Melvyn Bragg discusses the creative force of originality. How far is it to do with origins? And is original important or is tradition more significant?
Melvyn Bragg and guests explore the creative force of originality. How far is it to do with origins, how far with the combination of the discoveries of others, which were themselves based on the thoughts of others, into an ever-receding and replicating past? Is invention original? Is original important? Is tradition more interesting and the reworking of what is traditional of greater value than the search for idiosyncrasy? And did our notion of the original genius come as much out of a commercial imperative for individual copyright in the eighteenth century, as a romantic view of human nature which came in, perhaps not co-incidentally, at the same time? In 1800, in his preface to Lyrical Ballads, Wordsworth wrote "Every great and original writer, in proportion as he is great and original, must himself create the taste by which he is to be relished". But did the notion of originality begin with the Romantics in the 18th century, or has society always valued originality? Should we consider Shakespeare an innovator or a plagiarist?To what extent is originality about perception rather than conception and is originality a concept without meaning today?With John Deathridge, King Edward Professor of Music at King’s College London; Jonathan Rée, philosopher and author of Philosophical Tales; Professor Catherine Belsey, Chair of the Centre for Critical and Cultural Theory at Cardiff University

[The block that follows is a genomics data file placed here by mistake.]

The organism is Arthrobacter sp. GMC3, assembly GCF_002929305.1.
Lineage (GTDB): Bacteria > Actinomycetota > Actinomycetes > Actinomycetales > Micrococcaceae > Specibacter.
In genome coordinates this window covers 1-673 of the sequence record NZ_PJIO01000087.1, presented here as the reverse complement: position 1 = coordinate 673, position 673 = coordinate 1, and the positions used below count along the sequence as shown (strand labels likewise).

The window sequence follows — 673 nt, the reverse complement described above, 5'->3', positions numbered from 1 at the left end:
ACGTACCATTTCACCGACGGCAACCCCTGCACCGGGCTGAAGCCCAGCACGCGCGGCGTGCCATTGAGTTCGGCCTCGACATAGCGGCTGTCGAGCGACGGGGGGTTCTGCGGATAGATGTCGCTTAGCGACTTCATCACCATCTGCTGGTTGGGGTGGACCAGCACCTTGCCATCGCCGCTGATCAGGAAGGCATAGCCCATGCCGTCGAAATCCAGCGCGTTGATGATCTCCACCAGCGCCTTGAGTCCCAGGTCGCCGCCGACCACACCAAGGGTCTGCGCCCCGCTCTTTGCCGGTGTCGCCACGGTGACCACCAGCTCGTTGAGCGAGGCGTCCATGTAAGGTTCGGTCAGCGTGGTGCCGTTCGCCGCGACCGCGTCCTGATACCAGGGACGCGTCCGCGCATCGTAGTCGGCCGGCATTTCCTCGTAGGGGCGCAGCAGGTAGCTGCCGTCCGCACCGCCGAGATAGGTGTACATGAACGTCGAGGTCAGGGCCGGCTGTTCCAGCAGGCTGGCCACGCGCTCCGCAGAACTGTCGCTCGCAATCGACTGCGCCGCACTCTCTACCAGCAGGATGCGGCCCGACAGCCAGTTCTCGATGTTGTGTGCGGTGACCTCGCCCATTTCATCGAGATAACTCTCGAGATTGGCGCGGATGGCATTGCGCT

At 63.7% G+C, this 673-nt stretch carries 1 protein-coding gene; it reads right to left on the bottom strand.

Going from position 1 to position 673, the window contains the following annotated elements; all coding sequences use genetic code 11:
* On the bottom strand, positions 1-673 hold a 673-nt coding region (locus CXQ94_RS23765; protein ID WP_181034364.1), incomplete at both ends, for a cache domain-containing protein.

- Thu 20 Mar 2003 09:02
- Thu 20 Mar 2003 21:30